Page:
The Kama Sutra is an ancient Indian Hindu script considered by many to be the standard work on human relationships. ‘Kama’ means ‘sensual’ and ‘sutra’ translates to ‘manual’: it’s a guide to living a virtuous life.
Whether investment banker and popular non-executive director Alison Carnwath consulted its pages is not known but her language certainly reflected its poetry. In announcing her shock resignation as a director of Barclays Bank she said that she was
“no longer able to devote sufficient time. I cannot give the time Barclays seems to want from its non-executive at the moment and the demands are only going to get worse. You can’t be half-in and half-out.”
This extra-ordinary statement poses a number of questions which affect the vexed question of the true role of the non-executive director:
a) Is Ms Carnwath ‘half-in and half-out’ with her many other positions at, and including, Man Group, Arcadia, Friends Life, Land Securities and others?
b) Is this a hammer blow for those (including Lord Davies) touting for quotas of women on boards of directors?
c) Was Ms Carnwath’s role in the remuneration package of Bob Diamond proving too hot to handle? Shareholders at the April AGM of Barclays Bank certainly had some pertinent comments to make.
The most interesting point is what exactly is meant by ‘half-in and half-out.’
You can’t be this. There is no legal definition of a non-executive. You are a director and Ms. Carnwath is, whether she likes it or not, involved (until she resigned) with the mire affecting Barclays Bank. There may well be litigation in the future against the Board of Directors.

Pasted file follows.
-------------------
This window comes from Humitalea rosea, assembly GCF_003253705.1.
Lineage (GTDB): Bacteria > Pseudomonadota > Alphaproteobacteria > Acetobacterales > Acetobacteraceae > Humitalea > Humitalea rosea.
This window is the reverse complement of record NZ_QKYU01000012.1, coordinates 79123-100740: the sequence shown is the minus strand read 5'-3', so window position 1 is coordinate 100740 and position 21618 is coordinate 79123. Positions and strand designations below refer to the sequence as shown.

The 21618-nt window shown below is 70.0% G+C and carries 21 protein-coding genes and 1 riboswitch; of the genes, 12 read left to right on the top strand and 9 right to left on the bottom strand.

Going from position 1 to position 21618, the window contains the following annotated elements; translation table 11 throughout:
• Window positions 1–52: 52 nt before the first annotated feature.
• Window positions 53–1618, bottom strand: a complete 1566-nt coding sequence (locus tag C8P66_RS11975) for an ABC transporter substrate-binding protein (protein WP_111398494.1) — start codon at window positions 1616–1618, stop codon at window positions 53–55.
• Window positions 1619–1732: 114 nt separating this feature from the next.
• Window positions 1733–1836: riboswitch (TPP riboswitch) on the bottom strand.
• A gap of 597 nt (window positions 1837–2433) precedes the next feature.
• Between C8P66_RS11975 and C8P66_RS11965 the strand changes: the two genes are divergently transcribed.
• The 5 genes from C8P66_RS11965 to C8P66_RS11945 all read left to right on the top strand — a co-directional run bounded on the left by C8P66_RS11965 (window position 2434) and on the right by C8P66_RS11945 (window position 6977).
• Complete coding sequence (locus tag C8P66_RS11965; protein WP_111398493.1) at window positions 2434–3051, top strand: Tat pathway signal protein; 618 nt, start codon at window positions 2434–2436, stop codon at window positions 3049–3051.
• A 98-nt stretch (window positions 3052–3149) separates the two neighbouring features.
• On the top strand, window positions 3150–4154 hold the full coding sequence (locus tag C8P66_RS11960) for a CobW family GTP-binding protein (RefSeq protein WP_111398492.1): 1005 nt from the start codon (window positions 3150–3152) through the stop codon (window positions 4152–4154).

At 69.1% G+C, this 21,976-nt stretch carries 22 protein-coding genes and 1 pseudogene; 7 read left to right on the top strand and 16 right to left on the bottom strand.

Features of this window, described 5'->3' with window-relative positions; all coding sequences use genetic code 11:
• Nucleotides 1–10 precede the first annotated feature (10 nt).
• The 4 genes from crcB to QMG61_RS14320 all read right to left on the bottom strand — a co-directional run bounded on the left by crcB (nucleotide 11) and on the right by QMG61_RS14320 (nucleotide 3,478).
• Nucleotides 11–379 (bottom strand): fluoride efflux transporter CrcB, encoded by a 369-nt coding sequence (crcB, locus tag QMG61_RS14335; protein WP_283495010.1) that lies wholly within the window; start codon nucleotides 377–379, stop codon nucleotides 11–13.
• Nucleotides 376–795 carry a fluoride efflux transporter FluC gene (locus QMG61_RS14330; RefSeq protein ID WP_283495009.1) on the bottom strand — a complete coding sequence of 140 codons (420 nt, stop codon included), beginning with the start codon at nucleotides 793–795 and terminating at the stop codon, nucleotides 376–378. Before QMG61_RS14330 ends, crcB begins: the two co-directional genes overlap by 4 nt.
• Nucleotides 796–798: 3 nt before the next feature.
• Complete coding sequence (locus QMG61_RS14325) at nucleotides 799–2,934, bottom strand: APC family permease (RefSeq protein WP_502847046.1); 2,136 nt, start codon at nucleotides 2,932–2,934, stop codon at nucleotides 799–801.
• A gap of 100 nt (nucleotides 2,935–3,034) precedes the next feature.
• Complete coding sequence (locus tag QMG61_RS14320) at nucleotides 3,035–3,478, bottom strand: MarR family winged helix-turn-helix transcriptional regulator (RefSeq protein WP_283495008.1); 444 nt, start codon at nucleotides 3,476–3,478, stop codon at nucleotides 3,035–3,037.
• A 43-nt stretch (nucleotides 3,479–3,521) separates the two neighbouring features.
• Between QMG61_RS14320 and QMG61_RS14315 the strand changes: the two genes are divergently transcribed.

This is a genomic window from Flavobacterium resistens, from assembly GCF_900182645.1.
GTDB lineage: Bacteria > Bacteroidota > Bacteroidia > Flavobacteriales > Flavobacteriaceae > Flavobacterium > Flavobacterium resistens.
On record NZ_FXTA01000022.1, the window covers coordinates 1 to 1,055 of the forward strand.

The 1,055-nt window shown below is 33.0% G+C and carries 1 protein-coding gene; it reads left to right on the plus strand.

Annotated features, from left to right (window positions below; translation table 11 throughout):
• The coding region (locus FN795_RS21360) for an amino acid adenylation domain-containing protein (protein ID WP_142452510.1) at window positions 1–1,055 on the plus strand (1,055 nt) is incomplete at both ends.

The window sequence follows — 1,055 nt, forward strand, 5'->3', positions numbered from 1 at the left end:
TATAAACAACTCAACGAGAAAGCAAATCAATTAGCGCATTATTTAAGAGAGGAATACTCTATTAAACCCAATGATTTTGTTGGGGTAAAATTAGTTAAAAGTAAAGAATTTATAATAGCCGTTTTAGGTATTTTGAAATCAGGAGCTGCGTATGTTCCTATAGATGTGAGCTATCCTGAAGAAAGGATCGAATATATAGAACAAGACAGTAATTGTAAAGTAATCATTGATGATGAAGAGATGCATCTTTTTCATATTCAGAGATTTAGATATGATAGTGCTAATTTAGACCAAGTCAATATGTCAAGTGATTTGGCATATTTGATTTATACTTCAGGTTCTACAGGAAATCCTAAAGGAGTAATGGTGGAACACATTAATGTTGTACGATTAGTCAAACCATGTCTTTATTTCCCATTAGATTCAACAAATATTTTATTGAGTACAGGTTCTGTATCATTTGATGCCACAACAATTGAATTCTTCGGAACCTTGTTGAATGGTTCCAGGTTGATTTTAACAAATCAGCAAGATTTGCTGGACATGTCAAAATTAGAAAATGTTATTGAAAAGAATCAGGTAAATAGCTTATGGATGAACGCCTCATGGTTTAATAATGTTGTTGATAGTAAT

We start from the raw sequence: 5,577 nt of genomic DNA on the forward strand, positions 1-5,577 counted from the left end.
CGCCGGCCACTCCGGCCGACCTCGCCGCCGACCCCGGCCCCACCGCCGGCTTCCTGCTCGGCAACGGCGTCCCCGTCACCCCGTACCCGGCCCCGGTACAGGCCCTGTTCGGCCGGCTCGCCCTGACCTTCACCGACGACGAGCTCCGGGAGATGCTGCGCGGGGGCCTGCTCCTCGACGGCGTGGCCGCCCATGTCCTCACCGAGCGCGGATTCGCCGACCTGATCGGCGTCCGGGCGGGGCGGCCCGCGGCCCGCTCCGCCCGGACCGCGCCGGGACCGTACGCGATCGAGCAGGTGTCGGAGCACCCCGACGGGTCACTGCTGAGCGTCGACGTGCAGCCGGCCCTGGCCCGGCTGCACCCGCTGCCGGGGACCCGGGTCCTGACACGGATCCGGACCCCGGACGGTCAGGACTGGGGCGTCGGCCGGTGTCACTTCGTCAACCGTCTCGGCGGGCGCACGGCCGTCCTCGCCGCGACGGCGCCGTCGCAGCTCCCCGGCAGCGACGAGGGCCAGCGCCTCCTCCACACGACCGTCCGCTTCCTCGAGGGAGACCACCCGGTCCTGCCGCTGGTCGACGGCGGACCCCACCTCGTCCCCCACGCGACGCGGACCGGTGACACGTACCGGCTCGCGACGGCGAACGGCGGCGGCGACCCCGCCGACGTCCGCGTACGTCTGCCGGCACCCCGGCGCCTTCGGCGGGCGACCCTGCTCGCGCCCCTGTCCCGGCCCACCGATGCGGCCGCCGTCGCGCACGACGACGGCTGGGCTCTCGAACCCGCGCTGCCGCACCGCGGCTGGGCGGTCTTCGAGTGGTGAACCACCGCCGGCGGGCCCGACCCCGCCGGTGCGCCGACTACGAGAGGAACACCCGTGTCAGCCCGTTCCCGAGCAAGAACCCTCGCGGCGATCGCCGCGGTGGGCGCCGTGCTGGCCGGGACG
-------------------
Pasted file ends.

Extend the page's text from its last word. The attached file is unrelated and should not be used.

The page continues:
The cynic might suggest (although Enterprise Britain is sure this does not apply to Ms Carnwath) that too many non-executive directors simply take the money and contribute little. They simply impress the auditors by being on the various committees.
The truth is that most companies are run by the Chairman and the Chief Executive. Never has this been so demonstrated (apart from by the former Knight of the Realm, Fred Goodwin) that the shambles pretending to be corporate governance at Barclays Bank is a sham.
The problem facing Government, the regulatory bodies and the professions is that, as yet, nobody has found a better way. As a believer in capital markets it is, perhaps, one of the most issues on which to commentate.
As a non-executive director of around ten companies (past and present) my advice to anybody offered this position is to remember what the Kama Sutra is really about.
The best position is to sit next to the chairman.